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Draw the shear force and bending moment diagrams for beams

  • Thread starter DevonZA
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Homework Statement


q4.JPG


Homework Equations


[/B]
Shear force is calculated at each point on the beam. Downward forces are negative, upward forces are positive.

Moments about points are calculated as force multiplied by perpendicular distance. Clockwise moments are negative. Anti clockwise moments are positive.

The Attempt at a Solution



SF @ A = -6kN
SF @ B = -4kN
SF @ C = 12kN
SF @ D = 12kN (same as C)

SFD.JPG


BM@A=0
BM@B=6kNx1+12kNx0.5 = 12kN CCW
BM@C=6kNx1.5+4kNx0.5=11kN CCW
BM@D=6kNx3+4kNx2-12kNx1.5=8kN CCW

BMD.JPG



Answers given are:
Vmax= -10kN (I can see this from the shear force diagram)
Mmax = -11kN.m (point c?)
Points of contra-flexure = C (not sure how this is calculated)
 

Answers and Replies

  • #2
haruspex
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In your shear force diagram, why does the line slope down from -6 to -10? Wouldn't that be for a uniformly applied load of 4kN along AB?
SF @ D = 12kN (same as C)
How do you get that?
BM@B=6kNx1+12kNx0.5 = 12kN CCW
This is not how to calculate bending moments. You should only consider forces on one side of the point. Which side does not matter in principle as long as you are consistent. Switching sides will just flip the sign.
 
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In your shear force diagram, why does the line slope down from -6 to -10? Wouldn't that be for a uniformly applied load of 4kN along AB?

How do you get that?

This is not how to calculate bending moments. You should only consider forces on one side of the point. Which side does not matter in principle as long as you are consistent. Switching sides will just flip the sign.
Is the 4kN not added to the 6kN therefore giving us 10kN?

The shear force at D I thought would be the same as at C because there are no further forces between C and D?

Looking at the RHS for bending moments:
BM@A=-4kNx1+12kNx1.5=14kN CCW
BM@B=612kNx0.5 = 6kN CCW
BM@C=0

I am not sure how the bending moment diagram is supposed to look but I would assume something like this;
BMD 2.JPG
 
  • #4
haruspex
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Is the 4kN not added to the 6kN therefore giving us 10kN?
Yes, but not until you reach that point in the beam.
For point loads only to the left of some point, the shear diagram up to there should look like a step function and the bending moment would consist of straight line slopes.
With one or more uniform loads to the left, the shear gives straight line slopes while the bending moment has quadratics (parabolas).
Looking at the RHS for bending moments:
No, don't do that - stick with working from the left. That seems to be standard and so you may lose marks doing something different.
 
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Yes, but not until you reach that point in the beam.
For point loads only to the left of some point, the shear diagram up to there should look like a step function and the bending moment would consist of straight line slopes.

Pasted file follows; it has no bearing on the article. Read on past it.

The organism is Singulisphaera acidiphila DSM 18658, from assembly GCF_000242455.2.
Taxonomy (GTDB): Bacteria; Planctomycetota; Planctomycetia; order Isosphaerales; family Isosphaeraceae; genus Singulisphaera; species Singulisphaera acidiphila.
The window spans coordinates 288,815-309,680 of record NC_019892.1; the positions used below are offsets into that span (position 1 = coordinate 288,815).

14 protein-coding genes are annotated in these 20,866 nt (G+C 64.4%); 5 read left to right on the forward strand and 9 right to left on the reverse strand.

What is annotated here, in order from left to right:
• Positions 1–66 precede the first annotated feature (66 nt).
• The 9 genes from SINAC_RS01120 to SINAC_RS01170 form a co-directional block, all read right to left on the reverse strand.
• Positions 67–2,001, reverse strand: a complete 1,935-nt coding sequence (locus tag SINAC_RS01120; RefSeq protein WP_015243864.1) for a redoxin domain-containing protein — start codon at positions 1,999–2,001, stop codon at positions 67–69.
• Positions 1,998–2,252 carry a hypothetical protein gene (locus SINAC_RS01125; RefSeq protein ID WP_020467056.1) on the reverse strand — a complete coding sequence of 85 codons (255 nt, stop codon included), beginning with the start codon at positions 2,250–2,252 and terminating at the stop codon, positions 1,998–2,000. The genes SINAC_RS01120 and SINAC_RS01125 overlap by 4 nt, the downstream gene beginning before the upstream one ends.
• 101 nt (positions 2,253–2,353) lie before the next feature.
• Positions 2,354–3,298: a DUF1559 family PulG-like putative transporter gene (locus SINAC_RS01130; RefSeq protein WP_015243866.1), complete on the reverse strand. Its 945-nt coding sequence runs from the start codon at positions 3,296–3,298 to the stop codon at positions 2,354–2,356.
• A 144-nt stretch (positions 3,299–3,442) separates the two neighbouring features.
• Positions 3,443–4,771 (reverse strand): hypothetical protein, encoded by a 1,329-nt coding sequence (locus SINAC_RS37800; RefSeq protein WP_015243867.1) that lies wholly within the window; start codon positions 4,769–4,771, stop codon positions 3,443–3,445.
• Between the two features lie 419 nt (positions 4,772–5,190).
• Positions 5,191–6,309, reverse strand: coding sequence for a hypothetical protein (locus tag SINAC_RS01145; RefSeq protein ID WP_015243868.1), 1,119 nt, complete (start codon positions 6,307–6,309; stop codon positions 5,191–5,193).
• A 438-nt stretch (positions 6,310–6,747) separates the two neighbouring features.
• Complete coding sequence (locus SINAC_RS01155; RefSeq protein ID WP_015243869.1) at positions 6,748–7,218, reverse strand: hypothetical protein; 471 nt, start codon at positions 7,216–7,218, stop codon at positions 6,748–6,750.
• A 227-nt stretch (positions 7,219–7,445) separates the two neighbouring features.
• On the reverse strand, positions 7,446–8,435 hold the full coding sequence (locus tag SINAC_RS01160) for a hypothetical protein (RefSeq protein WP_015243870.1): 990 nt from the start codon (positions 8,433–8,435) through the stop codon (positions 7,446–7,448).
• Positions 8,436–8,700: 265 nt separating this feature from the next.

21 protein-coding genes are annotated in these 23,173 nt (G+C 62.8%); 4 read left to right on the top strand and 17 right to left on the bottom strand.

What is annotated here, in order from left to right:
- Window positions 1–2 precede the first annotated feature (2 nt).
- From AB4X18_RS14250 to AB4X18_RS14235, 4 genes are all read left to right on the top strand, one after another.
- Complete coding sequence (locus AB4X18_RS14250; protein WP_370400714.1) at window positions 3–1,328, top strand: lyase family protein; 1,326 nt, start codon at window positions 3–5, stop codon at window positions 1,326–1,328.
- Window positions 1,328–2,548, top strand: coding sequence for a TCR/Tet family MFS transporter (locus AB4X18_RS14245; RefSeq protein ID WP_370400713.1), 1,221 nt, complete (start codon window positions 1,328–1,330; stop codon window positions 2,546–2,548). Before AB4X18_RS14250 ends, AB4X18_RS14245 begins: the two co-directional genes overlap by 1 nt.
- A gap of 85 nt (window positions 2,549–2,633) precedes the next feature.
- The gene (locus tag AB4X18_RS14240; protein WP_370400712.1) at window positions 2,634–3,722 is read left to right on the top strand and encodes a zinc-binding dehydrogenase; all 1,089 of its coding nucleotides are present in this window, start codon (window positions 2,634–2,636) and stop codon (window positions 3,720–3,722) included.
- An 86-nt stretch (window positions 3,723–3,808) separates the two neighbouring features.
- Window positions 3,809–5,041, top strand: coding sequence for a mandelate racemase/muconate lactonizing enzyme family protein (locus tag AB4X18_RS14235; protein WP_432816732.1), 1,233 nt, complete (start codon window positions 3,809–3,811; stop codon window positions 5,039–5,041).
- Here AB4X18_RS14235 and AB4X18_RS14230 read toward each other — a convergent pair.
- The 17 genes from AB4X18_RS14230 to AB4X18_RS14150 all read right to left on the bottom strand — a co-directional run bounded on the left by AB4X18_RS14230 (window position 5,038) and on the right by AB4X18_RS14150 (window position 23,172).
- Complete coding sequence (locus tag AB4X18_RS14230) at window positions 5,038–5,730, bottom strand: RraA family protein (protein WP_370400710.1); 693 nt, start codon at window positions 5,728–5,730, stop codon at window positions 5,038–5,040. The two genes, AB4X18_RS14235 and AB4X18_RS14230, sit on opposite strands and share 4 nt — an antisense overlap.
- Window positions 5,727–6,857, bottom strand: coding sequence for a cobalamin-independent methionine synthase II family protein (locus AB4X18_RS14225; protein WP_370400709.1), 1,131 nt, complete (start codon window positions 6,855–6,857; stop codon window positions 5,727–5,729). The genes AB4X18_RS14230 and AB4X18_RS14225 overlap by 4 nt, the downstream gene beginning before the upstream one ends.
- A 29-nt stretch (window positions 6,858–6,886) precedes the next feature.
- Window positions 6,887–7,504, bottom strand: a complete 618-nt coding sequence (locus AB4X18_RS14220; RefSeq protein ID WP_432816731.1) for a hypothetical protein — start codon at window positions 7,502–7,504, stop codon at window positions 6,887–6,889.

With one or more uniform loads to the left, the shear gives straight line slopes while the bending moment has quadratics (parabolas).

No, don't do that - stick with working from the left. That seems to be standard and so you may lose marks doing something different.
Like this:

SFD 2.JPG


LHS

BM@A=0
BM@B=6kNx1=6kN CCW
BM@C=6kNx1.5+4kNx0.5=11kN CCW
BM@D=6kNx3+4kNx2-12kNx1.5=8kN CCW

I really don't know what the bending moment diagram should look like though?
 
  • #6
haruspex
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Like this:

View attachment 139475

LHS

BM@A=0
BM@B=6kNx1=6kN CCW
BM@C=6kNx1.5+4kNx0.5=11kN CCW
BM@D=6kNx3+4kNx2-12kNx1.5=8kN CCW

I really don't know what the bending moment diagram should look like though?
You shear diagram and your moments for the individual points are correct.
The bending moment diagram should be continuous - no steps.
To do it properly you should consider a point at between A and B, at distance x from A say, and calculate the bending moment there. Then do likewise for a general point between B and C, etc.
But knowing that for point loads it is all straight lines, you can cheat and just connect up the plotted individual points.
 
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  • #7
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You shear diagram and your moments for the individual points are correct.
The bending moment diagram should be continuous - no steps.
To do it properly you should consider a point at between A and B, at distance x from A say, and calculate the bending moment there. Then do likewise for a general point between B and C, etc.
But knowing that for point loads it is all straight lines, you can cheat and just connect up the plotted individual points.
Something like this:

BMD 3.JPG
 
  • #9
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Thanks again for your help Haruspex
 

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